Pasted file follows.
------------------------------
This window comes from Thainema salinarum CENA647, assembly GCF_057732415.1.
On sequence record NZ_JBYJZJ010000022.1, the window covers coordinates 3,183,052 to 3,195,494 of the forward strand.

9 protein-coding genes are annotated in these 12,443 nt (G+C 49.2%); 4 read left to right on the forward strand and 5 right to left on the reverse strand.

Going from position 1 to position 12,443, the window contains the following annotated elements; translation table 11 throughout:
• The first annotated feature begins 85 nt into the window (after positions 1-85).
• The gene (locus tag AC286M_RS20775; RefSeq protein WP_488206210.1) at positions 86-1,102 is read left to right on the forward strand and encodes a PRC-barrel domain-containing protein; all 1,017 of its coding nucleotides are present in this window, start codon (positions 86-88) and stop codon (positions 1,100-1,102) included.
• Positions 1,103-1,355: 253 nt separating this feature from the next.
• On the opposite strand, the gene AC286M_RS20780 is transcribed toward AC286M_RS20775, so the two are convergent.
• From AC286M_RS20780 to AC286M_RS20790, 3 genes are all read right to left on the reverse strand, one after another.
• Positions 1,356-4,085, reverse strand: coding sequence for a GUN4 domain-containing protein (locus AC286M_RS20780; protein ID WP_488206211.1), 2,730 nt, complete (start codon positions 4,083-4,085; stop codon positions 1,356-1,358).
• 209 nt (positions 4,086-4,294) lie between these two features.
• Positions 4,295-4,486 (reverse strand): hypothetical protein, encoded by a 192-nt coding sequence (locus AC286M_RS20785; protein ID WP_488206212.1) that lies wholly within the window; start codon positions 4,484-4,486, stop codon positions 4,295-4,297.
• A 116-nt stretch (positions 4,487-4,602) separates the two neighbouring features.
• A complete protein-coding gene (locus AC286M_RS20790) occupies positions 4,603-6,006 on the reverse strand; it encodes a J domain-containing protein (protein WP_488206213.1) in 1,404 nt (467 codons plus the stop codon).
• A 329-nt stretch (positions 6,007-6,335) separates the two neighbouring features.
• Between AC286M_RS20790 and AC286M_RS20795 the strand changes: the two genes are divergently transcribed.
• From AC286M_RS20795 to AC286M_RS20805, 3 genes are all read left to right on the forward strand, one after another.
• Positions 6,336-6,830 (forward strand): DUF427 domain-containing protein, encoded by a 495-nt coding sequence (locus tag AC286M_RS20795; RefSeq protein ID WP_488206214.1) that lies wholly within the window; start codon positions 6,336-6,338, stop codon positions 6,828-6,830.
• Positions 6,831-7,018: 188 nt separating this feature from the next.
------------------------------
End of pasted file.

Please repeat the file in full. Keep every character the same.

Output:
This window comes from Thainema salinarum CENA647, assembly GCF_057732415.1.
On sequence record NZ_JBYJZJ010000022.1, the window covers coordinates 3,183,052 to 3,195,494 of the forward strand.

9 protein-coding genes are annotated in these 12,443 nt (G+C 49.2%); 4 read left to right on the forward strand and 5 right to left on the reverse strand.

Going from position 1 to position 12,443, the window contains the following annotated elements; translation table 11 throughout:
• The first annotated feature begins 85 nt into the window (after positions 1-85).
• The gene (locus tag AC286M_RS20775; RefSeq protein WP_488206210.1) at positions 86-1,102 is read left to right on the forward strand and encodes a PRC-barrel domain-containing protein; all 1,017 of its coding nucleotides are present in this window, start codon (positions 86-88) and stop codon (positions 1,100-1,102) included.
• Positions 1,103-1,355: 253 nt separating this feature from the next.
• On the opposite strand, the gene AC286M_RS20780 is transcribed toward AC286M_RS20775, so the two are convergent.
• From AC286M_RS20780 to AC286M_RS20790, 3 genes are all read right to left on the reverse strand, one after another.
• Positions 1,356-4,085, reverse strand: coding sequence for a GUN4 domain-containing protein (locus AC286M_RS20780; protein ID WP_488206211.1), 2,730 nt, complete (start codon positions 4,083-4,085; stop codon positions 1,356-1,358).
• 209 nt (positions 4,086-4,294) lie between these two features.
• Positions 4,295-4,486 (reverse strand): hypothetical protein, encoded by a 192-nt coding sequence (locus AC286M_RS20785; protein ID WP_488206212.1) that lies wholly within the window; start codon positions 4,484-4,486, stop codon positions 4,295-4,297.
• A 116-nt stretch (positions 4,487-4,602) separates the two neighbouring features.
• A complete protein-coding gene (locus AC286M_RS20790) occupies positions 4,603-6,006 on the reverse strand; it encodes a J domain-containing protein (protein WP_488206213.1) in 1,404 nt (467 codons plus the stop codon).
• A 329-nt stretch (positions 6,007-6,335) separates the two neighbouring features.
• Between AC286M_RS20790 and AC286M_RS20795 the strand changes: the two genes are divergently transcribed.
• From AC286M_RS20795 to AC286M_RS20805, 3 genes are all read left to right on the forward strand, one after another.
• Positions 6,336-6,830 (forward strand): DUF427 domain-containing protein, encoded by a 495-nt coding sequence (locus tag AC286M_RS20795; RefSeq protein ID WP_488206214.1) that lies wholly within the window; start codon positions 6,336-6,338, stop codon positions 6,828-6,830.
• Positions 6,831-7,018: 188 nt separating this feature from the next.